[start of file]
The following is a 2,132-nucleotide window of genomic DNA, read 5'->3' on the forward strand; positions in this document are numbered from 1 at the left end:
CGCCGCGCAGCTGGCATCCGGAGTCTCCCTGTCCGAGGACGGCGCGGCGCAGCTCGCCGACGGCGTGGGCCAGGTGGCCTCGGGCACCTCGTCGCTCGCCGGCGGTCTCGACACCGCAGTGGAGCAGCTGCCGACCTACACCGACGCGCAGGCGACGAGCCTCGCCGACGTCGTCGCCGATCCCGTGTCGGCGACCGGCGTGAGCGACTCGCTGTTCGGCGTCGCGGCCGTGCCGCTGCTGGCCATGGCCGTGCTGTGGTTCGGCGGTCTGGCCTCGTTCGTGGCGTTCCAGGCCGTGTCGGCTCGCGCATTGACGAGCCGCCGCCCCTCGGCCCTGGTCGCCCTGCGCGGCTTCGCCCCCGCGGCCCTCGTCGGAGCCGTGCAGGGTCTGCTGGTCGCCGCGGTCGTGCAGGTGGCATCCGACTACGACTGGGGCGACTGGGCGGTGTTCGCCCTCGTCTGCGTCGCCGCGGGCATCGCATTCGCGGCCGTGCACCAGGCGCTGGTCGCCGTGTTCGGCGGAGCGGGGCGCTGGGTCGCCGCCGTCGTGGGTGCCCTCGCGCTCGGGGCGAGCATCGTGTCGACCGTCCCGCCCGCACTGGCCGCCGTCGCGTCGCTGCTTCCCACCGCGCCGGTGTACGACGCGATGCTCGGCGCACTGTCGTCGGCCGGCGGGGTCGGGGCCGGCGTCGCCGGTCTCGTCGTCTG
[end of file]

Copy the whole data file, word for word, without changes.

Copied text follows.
The following is a 2,132-nucleotide window of genomic DNA, read 5'->3' on the forward strand; positions in this document are numbered from 1 at the left end:
CGCCGCGCAGCTGGCATCCGGAGTCTCCCTGTCCGAGGACGGCGCGGCGCAGCTCGCCGACGGCGTGGGCCAGGTGGCCTCGGGCACCTCGTCGCTCGCCGGCGGTCTCGACACCGCAGTGGAGCAGCTGCCGACCTACACCGACGCGCAGGCGACGAGCCTCGCCGACGTCGTCGCCGATCCCGTGTCGGCGACCGGCGTGAGCGACTCGCTGTTCGGCGTCGCGGCCGTGCCGCTGCTGGCCATGGCCGTGCTGTGGTTCGGCGGTCTGGCCTCGTTCGTGGCGTTCCAGGCCGTGTCGGCTCGCGCATTGACGAGCCGCCGCCCCTCGGCCCTGGTCGCCCTGCGCGGCTTCGCCCCCGCGGCCCTCGTCGGAGCCGTGCAGGGTCTGCTGGTCGCCGCGGTCGTGCAGGTGGCATCCGACTACGACTGGGGCGACTGGGCGGTGTTCGCCCTCGTCTGCGTCGCCGCGGGCATCGCATTCGCGGCCGTGCACCAGGCGCTGGTCGCCGTGTTCGGCGGAGCGGGGCGCTGGGTCGCCGCCGTCGTGGGTGCCCTCGCGCTCGGGGCGAGCATCGTGTCGACCGTCCCGCCCGCACTGGCCGCCGTCGCGTCGCTGCTTCCCACCGCGCCGGTGTACGACGCGATGCTCGGCGCACTGTCGTCGGCCGGCGGGGTCGGGGCCGGCGTCGCCGGTCTCGTCGTCTG